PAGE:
Distracted Driving & the Law

This time of year it seems that more and more cars are on the roadways, particularly on the weekends. College football, outdoor art shows – the beautiful weather has us on the go. And texting while driving is still deadly.
Texting while driving is among the most dangerous forms of distracted driving, tripling the risk of having a car accident. In spite of the fact that 40 states currently ban texting and driving, many people still text while behind the wheel.
Police say that it’s often difficult to detect, but law enforcement agencies are working harder than ever to change that. In many instances, state and federal agencies are providing funding to implement programs that will aid law enforcement in cracking down on texting drivers.
In Alabama and Tennessee, authorities are using big-rig drivers to help them catch you texting while driving. They have a bird’s-eye view of what drivers may be doing. When they spot a driver texting, they radio ahead to a state trooper who will pull over that driver. It’s a scary thing to look over to see another driver looking down at his or her cell phone instead of the road.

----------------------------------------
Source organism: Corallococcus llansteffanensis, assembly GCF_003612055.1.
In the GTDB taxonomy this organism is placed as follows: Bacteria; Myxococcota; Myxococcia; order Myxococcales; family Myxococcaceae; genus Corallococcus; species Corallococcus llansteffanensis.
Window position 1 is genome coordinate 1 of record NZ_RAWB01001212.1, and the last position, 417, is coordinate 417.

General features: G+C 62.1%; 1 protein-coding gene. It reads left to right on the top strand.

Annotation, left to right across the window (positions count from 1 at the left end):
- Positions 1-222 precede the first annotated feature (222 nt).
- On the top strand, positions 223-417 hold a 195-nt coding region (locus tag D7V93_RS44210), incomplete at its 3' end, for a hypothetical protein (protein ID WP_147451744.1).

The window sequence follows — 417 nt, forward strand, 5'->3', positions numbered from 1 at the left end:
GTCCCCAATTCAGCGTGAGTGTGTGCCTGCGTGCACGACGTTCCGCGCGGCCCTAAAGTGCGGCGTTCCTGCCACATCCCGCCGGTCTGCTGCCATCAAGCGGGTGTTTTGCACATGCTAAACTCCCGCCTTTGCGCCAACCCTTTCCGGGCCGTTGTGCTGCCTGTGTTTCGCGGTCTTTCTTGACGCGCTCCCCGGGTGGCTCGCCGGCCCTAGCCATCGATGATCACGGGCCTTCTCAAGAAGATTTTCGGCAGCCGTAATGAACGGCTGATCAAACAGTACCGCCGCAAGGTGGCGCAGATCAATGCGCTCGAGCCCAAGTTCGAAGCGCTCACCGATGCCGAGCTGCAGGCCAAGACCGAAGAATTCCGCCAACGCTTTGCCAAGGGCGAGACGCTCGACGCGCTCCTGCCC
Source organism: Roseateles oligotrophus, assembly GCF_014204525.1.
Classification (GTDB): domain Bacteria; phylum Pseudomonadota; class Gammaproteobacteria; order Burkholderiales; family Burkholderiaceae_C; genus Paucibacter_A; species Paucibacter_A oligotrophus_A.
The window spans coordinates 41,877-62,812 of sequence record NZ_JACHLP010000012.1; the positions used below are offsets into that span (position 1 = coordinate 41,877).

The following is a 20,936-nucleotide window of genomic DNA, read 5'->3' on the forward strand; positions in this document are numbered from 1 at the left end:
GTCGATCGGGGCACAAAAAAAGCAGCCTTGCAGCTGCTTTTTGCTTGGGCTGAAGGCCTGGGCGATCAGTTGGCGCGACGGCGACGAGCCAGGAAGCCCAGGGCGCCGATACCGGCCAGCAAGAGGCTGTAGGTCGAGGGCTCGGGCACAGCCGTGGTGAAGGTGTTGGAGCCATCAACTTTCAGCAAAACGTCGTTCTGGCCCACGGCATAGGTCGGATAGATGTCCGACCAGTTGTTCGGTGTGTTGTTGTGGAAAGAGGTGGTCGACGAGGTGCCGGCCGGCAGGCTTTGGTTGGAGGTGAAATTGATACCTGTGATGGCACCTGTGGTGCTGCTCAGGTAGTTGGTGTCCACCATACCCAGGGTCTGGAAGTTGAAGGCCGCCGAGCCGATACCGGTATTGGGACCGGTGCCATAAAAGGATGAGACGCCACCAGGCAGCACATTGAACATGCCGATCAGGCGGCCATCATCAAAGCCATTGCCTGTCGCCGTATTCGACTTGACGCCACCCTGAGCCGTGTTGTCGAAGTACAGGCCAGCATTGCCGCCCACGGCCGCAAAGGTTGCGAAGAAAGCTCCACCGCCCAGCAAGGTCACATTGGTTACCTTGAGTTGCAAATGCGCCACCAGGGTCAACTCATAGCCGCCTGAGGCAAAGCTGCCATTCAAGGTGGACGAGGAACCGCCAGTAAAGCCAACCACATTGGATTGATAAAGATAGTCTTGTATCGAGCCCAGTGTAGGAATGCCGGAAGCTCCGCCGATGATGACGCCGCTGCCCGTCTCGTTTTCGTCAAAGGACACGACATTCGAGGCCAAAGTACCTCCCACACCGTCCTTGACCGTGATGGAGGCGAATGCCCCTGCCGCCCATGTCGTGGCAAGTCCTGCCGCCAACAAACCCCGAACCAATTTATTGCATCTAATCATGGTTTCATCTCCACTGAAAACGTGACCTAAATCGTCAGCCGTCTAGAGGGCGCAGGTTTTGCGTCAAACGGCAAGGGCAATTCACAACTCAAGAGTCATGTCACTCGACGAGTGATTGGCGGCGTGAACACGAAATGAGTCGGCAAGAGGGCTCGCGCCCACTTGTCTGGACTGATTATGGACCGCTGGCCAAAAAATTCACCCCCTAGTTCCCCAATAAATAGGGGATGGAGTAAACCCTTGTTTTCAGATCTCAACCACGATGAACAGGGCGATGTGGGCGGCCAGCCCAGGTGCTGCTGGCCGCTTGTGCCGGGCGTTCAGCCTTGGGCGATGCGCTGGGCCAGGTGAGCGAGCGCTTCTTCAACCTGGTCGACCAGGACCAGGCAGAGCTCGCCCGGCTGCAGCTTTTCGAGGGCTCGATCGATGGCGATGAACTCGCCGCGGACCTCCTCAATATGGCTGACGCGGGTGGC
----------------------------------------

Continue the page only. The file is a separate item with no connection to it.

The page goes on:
The National Highway Traffic Safety Commission is working with towns nationwide to experiment with various high-visibility enforcement measures.
Spotters stand where they can clearly see vehicles passing, such as at intersections, stop signs and traffic lights. The spotters may then report the unlawful texting to an officer who will issue the citation.
Police officers also may use your phone records to determine whether you were texting in the case of a car accident. It is not something they often do, but if the crash is serious enough, with injuries, police may subpoena phone records to help determine who is at fault.
As you head for the game, or to take the children to the fall carnival, leave your phone in your purse or pocket. Don’t be a distracted driver; don’t put yours or others’ lives at risk.

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